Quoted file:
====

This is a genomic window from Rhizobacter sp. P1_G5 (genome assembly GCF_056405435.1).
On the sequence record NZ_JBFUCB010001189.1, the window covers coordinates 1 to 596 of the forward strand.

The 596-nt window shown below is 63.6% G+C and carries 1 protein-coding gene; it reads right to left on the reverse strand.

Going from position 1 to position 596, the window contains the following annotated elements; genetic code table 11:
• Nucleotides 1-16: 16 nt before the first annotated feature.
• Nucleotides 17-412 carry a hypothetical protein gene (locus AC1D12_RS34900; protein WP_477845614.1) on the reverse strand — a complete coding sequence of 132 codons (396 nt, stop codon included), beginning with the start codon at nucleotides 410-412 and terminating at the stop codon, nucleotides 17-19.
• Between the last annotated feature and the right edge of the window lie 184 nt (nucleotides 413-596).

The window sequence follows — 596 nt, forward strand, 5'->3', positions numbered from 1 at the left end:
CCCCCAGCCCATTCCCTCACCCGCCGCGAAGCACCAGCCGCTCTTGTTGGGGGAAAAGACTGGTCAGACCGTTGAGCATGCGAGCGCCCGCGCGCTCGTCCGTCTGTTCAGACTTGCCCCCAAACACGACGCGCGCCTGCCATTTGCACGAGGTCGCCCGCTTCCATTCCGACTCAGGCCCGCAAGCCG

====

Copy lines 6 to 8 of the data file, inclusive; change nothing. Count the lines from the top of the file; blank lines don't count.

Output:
• Nucleotides 17-412 carry a hypothetical protein gene (locus AC1D12_RS34900; protein WP_477845614.1) on the reverse strand — a complete coding sequence of 132 codons (396 nt, stop codon included), beginning with the start codon at nucleotides 410-412 and terminating at the stop codon, nucleotides 17-19.
• Between the last annotated feature and the right edge of the window lie 184 nt (nucleotides 413-596).

The window sequence follows — 596 nt, forward strand, 5'->3', positions numbered from 1 at the left end: